Secondly, most groups that care about connections and social favours are probably already doing this in a non-formalised manner. Being given work by your employers or name dropping people who owe you favours is standard operating procedure for many players; by calling these things aspects, it simply brings them into the fate chip economy, where the benefits are more visible.

Suggestions welcome, as always.

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FATE aspects in the Cypher System

I’ve written a number of posts regarding different elements of the Cypher System, which I still rate as one of the best systems around. However, recently I have switched from Numenera to FATE (specifically the Dresden Files RPG, though we’re also incorporating elements of FATE Core). FATE naturally has its own set of mechanics for dice rolling, tracking damage, etc.. which are perfectly adequate, though I don’t like them quite as much as the Cypher System. However, FATE’s core concept, which I absolutely love, revolves around the use of aspects.

A quick primer for those unfamiliar with FATE:
Aspects are descriptive phrases that are used to describe characters and the world in general. A character might have an aspect, “Stubborn as a mule,” or a location might have the aspect, “Shadowy corners.” These aspects can be used to affect play when it makes narrative sense, generally in one of two ways; either the GM can offer fate chips for playing aspects to the player’s detriment (“There’s no way you’re backing down from this fight; you’re stubborn as a mule.”) or the player can spend fate chips to gain bonuses if the aspect helps (“I’m stubborn as a mule… no one can mind control me.”)

Aspects are a great way to model the intangible or narrative aspects of a character. Most systems don’t have a mechanical way to represent a very stubborn character, for example. Certainly you can give them a high willpower score or whatever, but other characters could have that for a variety of reasons that are nothing to do with stubbornness. Aspects allow a player to say, “This is an important part of my character… I want it to be represented in play.”
Aspects also allow the tracking of unusual conditions (many systems have rules for “prone” or “tied up”, but few have rules for “covered in bees”, for example), logical use of the environment (a simple aspect like “tables everywhere” can be used for all sorts of defensive or offensive moves) and modelling social standing/favours (this is an idea I’m working on that I will expand on in my next blog post).

So here’s my dilemma. I love the aspects in FATE, but otherwise I would prefer to run games in the Cypher System… so could we port one into the other? Here is my suggestion to do exactly that.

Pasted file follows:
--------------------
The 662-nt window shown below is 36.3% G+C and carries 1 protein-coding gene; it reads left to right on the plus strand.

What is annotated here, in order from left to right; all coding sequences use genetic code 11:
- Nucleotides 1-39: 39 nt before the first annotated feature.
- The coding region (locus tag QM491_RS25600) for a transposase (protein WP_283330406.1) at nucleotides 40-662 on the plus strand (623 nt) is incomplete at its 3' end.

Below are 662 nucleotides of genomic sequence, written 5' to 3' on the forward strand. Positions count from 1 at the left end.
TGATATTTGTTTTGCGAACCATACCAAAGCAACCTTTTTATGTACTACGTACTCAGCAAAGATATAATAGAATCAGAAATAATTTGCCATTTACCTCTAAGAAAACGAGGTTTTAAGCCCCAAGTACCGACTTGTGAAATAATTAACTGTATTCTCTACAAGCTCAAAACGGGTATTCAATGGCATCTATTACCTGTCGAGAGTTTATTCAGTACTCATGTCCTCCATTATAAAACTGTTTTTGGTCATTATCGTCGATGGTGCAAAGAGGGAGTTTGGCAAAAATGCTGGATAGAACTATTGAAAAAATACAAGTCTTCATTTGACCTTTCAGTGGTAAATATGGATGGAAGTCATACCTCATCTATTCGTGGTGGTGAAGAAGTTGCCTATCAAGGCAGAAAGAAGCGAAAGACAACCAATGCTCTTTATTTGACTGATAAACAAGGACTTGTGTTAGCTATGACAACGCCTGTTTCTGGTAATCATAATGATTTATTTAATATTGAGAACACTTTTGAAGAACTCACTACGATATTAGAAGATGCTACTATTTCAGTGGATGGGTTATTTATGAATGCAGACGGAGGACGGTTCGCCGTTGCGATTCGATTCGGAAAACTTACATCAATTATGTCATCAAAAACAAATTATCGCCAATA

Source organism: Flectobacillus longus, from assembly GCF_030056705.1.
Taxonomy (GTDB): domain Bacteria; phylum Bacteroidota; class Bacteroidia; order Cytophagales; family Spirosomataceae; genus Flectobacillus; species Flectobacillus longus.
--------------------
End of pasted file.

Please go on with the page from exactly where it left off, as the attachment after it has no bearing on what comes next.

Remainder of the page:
First, let’s lay out my general principles…
1) Compelling aspects (i.e. giving out chips) is not necessary – the Cypher System already has GM intrusions, which are fine as they are.
2) I’d also like to separate invoking aspects from spending XP – there are already enough uses for XP without adding another one.
3) Therefore, aspects will function much like assets – a relevant aspect will reduce the difficulty of a skill check by one level. Indeed, you can essentially treat aspects as a specific subset of asset that is just slightly more formalised.
4) Since the players (and NPCs too) are getting the benefit of aspects for free (as opposed to FATE, where they spend a chip), some further considerations are needed to avoid making aspects too powerful.
a) Only one aspect may be used in any particular skill check.
b) The aspect should be legitimately relevant. In FATE, since the player is spending a chip (a limited resource), there is a tendency to accept any vaguely related aspect as fine (“I’m stubborn as a mule, so I’m not going to stop bashing this door until it breaks.” “Ok, sure.”). If the player is now getting the benefit for free, only genuinely logical aspects should apply (“I’m stubborn as a mule, so I’m not going to stop bashing this door until it breaks.” “That’s not going to help… you’ll just spend longer bouncing off it, before you give up.”).
c) In line with the Cypher System mechanics, the aspect should be added to difficulty calculations before dice are rolled, not searched for afterwards when a roll is just missed. If an aspect is not obvious enough to include from the start, it probably falls foul of the previous point.

With those principle in mind, here are a few additional notes on specific types of aspect that I would envisage.

Character aspects:
The character’s descriptor and focus should be treated as aspects (the type is too general to be easily used). These can be used in any skill check where relevant. Particular care should be taken that the descriptor aspect is not overplayed (e.g. the “tough” descriptor does not also encompass “strong”). This would allow for some fringe benefits of foci in particular, outside of the mechanical abilities they grant. For example, someone with the “Performs feats of strength” focus might use the aspect to assist in seducing an NPC, since his focus has given him an impressive looking physique; mechanically, no such bonus exists for this focus, but it kind of makes sense (unless, of course, the GM knows that the NPC in question would not be turned on by rippling muscles).